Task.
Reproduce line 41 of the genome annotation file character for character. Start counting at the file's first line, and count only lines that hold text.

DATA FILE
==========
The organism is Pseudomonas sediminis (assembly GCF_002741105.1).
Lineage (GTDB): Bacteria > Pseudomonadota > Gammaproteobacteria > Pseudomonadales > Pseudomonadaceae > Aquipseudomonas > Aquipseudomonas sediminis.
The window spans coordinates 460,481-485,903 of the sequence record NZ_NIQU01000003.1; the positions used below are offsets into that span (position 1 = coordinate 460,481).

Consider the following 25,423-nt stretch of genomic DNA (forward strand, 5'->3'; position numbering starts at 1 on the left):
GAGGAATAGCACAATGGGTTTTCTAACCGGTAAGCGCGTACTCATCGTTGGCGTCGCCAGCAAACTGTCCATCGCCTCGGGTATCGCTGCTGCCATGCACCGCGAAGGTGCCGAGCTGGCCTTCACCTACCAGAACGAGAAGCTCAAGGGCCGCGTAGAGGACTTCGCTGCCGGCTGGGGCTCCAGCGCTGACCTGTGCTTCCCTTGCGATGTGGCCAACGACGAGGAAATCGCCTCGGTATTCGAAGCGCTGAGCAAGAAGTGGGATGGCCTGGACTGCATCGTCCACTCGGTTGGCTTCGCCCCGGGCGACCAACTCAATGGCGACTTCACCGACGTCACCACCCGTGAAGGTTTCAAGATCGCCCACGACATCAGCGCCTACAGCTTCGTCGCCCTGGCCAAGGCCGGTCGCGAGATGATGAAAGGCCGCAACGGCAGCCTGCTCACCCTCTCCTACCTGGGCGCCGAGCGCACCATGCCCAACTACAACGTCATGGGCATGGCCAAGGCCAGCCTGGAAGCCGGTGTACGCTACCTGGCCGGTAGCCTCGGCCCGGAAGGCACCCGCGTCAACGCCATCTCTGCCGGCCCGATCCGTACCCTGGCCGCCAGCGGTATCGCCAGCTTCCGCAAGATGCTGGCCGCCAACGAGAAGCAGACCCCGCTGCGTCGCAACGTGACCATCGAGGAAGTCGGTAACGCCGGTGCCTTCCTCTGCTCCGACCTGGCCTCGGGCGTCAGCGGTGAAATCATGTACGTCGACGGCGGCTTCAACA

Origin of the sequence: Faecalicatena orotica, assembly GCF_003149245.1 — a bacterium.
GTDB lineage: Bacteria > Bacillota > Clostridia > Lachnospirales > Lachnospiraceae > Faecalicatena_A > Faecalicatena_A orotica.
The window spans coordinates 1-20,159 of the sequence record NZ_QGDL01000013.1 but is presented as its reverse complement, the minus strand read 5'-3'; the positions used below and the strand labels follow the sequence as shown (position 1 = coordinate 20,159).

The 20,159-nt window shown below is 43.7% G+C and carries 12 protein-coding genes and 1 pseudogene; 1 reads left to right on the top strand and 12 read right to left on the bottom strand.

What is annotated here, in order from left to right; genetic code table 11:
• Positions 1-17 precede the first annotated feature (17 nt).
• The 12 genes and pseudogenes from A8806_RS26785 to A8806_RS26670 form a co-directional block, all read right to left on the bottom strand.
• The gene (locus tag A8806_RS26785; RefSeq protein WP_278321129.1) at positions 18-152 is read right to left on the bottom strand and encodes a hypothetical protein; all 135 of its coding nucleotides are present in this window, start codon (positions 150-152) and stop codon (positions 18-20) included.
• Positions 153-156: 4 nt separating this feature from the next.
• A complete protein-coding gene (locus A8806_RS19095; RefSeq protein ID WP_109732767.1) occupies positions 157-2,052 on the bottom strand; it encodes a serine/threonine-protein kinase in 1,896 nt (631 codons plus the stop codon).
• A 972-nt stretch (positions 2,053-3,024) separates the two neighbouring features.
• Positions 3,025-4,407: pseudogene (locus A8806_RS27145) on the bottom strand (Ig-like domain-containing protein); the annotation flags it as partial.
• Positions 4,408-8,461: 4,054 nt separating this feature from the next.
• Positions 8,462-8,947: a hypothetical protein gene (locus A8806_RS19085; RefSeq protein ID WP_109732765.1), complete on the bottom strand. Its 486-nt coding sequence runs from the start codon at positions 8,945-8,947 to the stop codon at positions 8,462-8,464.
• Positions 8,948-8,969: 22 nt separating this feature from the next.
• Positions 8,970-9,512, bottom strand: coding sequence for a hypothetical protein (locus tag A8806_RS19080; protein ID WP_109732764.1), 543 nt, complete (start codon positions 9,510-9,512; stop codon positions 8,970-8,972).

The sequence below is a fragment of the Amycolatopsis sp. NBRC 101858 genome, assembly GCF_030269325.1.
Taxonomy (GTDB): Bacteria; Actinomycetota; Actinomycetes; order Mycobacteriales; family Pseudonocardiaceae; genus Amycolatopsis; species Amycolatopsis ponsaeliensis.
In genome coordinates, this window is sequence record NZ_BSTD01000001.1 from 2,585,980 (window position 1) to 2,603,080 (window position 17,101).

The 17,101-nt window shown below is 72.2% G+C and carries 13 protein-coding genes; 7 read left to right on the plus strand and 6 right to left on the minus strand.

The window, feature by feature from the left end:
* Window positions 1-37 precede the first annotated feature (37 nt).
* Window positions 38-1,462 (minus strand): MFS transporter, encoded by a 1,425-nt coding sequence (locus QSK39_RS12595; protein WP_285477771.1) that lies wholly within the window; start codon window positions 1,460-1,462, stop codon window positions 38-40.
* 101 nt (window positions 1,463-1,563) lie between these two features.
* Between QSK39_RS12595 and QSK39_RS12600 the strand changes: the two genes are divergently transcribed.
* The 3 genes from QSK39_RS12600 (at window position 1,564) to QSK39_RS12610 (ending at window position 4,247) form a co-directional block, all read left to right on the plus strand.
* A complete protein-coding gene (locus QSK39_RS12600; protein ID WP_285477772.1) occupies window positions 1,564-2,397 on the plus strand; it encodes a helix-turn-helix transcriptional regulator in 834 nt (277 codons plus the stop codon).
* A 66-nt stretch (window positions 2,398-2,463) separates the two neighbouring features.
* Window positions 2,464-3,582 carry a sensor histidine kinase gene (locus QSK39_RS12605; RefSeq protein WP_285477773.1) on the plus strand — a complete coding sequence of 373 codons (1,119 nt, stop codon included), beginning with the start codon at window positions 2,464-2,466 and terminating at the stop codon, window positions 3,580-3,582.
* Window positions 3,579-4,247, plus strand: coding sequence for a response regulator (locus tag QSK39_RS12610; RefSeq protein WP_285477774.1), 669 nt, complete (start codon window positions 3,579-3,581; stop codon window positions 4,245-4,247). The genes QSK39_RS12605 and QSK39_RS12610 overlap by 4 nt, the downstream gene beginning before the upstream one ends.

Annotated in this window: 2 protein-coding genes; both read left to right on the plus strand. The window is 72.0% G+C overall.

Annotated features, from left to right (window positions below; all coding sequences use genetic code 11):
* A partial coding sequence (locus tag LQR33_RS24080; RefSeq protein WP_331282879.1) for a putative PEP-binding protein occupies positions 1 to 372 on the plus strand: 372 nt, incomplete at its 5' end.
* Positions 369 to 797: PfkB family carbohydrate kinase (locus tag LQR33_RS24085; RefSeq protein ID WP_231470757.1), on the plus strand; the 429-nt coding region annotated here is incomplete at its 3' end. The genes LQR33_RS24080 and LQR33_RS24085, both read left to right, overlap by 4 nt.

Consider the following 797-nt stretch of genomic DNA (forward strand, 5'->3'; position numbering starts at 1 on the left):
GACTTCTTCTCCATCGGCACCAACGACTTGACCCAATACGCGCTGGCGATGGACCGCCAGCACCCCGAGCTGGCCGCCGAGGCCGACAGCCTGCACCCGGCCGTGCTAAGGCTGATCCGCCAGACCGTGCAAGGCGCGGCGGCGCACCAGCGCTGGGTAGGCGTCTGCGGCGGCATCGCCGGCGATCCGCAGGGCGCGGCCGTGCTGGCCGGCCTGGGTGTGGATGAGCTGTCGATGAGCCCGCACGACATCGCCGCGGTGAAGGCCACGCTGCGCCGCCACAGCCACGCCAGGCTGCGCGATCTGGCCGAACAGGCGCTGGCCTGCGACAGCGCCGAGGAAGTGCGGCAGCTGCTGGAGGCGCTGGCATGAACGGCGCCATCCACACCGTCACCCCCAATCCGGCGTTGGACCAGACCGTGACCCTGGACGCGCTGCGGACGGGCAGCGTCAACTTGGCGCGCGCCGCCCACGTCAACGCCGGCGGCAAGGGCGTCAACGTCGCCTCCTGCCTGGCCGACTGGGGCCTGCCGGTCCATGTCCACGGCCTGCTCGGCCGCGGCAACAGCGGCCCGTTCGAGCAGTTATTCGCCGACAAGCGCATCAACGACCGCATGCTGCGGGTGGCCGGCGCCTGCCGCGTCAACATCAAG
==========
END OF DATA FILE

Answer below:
GACTTCTTCTCCATCGGCACCAACGACTTGACCCAATACGCGCTGGCGATGGACCGCCAGCACCCCGAGCTGGCCGCCGAGGCCGACAGCCTGCACCCGGCCGTGCTAAGGCTGATCCGCCAGACCGTGCAAGGCGCGGCGGCGCACCAGCGCTGGGTAGGCGTCTGCGGCGGCATCGCCGGCGATCCGCAGGGCGCGGCCGTGCTGGCCGGCCTGGGTGTGGATGAGCTGTCGATGAGCCCGCACGACATCGCCGCGGTGAAGGCCACGCTGCGCCGCCACAGCCACGCCAGGCTGCGCGATCTGGCCGAACAGGCGCTGGCCTGCGACAGCGCCGAGGAAGTGCGGCAGCTGCTGGAGGCGCTGGCATGAACGGCGCCATCCACACCGTCACCCCCAATCCGGCGTTGGACCAGACCGTGACCCTGGACGCGCTGCGGACGGGCAGCGTCAACTTGGCGCGCGCCGCCCACGTCAACGCCGGCGGCAAGGGCGTCAACGTCGCCTCCTGCCTGGCCGACTGGGGCCTGCCGGTCCATGTCCACGGCCTGCTCGGCCGCGGCAACAGCGGCCCGTTCGAGCAGTTATTCGCCGACAAGCGCATCAACGACCGCATGCTGCGGGTGGCCGGCGCCTGCCGCGTCAACATCAAG